PROSPECT-LEFFERTS GARDENS — Police ordered a pair of men who began demolishing the Maple Street Community Garden on Tuesday to leave the greenspace after the men failed to provide proof of their claim that they own the property, garden members said.
Police were called to the garden at 237 Maple St. between Rogers and Nostrand avenues before noon Tuesday after brothers Joseph and Michael Makhani, who reportedly have a history of fraudulent real estate dealings in the city, drove a box truck into the middle of the garden and began tearing up the planted beds, according to garden members.
It was the second day in a row that the pair had come to order gardeners to leave the year-old space. The first time, on Monday, they tried to rip down several signs and awards from the garden's chain-link fence and accused those present of trespassing, witnesses said.
“They stomped onto the property and immediately told myself and [another gardener] Sheryll ... to exit the property, that we were trespassing,” said Mireille Lemaine, a Prospect-Lefferts resident and founding member of the garden, which she described as a vacant "dumping ground" for more than a decade before neighbors cleaned it up in June of 2013.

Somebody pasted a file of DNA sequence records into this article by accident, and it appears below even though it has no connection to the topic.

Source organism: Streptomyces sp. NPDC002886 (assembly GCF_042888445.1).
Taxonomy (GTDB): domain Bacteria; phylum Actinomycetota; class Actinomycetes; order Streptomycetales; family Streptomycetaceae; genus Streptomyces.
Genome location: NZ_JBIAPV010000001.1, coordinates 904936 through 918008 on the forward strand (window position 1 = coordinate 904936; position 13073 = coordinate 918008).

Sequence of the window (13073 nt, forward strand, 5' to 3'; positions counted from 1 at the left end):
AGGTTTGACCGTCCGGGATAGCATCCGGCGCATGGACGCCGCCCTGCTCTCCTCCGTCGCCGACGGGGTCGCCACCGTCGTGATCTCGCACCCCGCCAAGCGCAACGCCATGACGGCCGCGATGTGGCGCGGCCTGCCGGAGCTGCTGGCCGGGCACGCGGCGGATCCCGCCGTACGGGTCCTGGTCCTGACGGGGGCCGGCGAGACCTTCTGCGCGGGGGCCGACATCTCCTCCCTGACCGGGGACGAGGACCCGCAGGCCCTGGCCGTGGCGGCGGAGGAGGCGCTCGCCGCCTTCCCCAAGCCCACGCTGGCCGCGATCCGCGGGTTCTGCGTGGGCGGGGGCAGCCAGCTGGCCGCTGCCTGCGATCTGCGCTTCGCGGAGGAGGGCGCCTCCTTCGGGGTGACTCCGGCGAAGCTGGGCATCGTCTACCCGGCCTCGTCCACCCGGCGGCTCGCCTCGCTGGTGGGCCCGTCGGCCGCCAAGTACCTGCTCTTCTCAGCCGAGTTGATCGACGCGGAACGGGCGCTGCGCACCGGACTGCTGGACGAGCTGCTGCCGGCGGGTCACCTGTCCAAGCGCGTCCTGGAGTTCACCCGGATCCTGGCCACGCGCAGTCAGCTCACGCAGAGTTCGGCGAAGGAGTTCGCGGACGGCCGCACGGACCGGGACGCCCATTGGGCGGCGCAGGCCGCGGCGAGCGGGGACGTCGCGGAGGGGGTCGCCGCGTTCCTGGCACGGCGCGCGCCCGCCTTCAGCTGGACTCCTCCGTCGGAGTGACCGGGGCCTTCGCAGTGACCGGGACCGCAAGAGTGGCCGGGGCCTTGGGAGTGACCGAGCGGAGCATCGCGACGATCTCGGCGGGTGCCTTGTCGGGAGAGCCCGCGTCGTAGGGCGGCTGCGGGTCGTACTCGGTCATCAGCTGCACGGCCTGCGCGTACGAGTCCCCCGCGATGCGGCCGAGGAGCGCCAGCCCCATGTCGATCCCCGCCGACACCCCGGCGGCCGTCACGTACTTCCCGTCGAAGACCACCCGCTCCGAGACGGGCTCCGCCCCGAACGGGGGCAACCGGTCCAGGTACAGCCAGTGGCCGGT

On Tuesday, she said NYPD officers demanded the men show proof of ownership and, when they could not, ordered them to leave. The two removed their truck from the garden shortly before 2 p.m.
An NYPD spokesman declined to comment about the incident.
Property records for 237 Maple St. show the lot was bought in 2011 for $10 by “Housing Urban Development LLC,” a company with an address that is also shared by Joseph Makhani.
However, no building plans or permit applications have been filed with the Department of Buildings for the address.
On Tuesday, neither brother would answer questions from DNAinfo about the Maple Street property. Michael Makhani told a reporter that “there’s going to be a lawsuit filed,” as Joseph Makhani told reporters and garden members alike to “leave the property.”
The Makhani brothers have a history of real estate controversy. In 1999, they were fined and sentenced to three months in prison after pleading guilty to “taking part in a scheme involving foreclosed properties in Queens,” according to the New York Times.
In December 2008, three companies tied to Joseph Makhani pleaded guilty to filing false deeds on properties in Queens, according to the Times.
Cameron Page, a physician who lives down the street from the Maple Street garden and is a member, said Tuesday's reprieve may be short lived.
“We won for today,” Page said, but added. "I think they’ve just learned that the way to win is to just have zero tolerance for anything and be really aggressive.
"If they could just tear all this stuff down and demoralize us and make us feel like, well, the garden’s gone now … then we have nothing left to fight for, right?”